I don't know if winter-related stuff is still available in your part of the great white north this late in the season, but if so, get a container of ice-melt so you have it on hand *before* winter comes. (Often it'll sell out if the retailers don't have a big supply laid in if storms come early.) Snow shovel, too.

Ladder - a 4' ladder is usually sufficient. If one or both of you are short or the house has high ceilings, you might want a 6' ladder instead or in addition to it. (Er, or the metric equivalent if they're sold like that in Canada. I don't think I've ever been in a Canadian hardware store.) Get a sturdy ladder, not a flimsy cheap thing.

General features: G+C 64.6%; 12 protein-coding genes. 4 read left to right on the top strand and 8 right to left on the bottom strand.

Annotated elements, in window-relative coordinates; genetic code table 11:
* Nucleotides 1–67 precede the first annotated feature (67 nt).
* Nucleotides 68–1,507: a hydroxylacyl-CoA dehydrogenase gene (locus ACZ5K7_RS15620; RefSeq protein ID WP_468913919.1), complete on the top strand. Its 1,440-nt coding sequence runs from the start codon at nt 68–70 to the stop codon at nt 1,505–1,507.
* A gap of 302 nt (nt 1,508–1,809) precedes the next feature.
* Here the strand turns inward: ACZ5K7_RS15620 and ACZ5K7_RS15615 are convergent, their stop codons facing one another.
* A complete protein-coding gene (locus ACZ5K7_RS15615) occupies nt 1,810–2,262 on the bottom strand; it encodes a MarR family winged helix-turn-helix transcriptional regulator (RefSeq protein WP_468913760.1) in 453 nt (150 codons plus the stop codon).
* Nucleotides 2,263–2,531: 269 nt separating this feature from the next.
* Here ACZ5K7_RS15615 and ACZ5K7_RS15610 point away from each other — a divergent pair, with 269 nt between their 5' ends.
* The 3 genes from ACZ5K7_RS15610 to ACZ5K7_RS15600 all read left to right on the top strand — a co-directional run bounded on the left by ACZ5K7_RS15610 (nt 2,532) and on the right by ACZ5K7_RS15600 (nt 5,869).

posted by rmd1023 at 9:31 AM on April 28, 2013

Congrats! At garage sales, always ask about old tools. Most of the hand tools in the big box stores are crappy knock-off junk. One exception would be a hand saw. Get a cheap Stanley crosscut saw (with the impulse hardened teeth). Avoid anything with "Irwin" on it.

It's great to have a small collection of tools for odd-jobs down the road. Stuff like keyhole saws, utility knives, hand planes, a sharpening stone, different sized pliers, coping saw, etc.
posted by bonobothegreat at 9:32 AM on April 28, 2013

This book is pretty good for basic home repairs: Complete Do-It-Yourself Manual: Completely Revised and Updated
posted by Multicellular Exothermic at 9:33 AM on April 28, 2013

If you have a gas line, find out what kind of wrench you need to turn it off in case of emergency.
posted by corey flood at 9:36 AM on April 28, 2013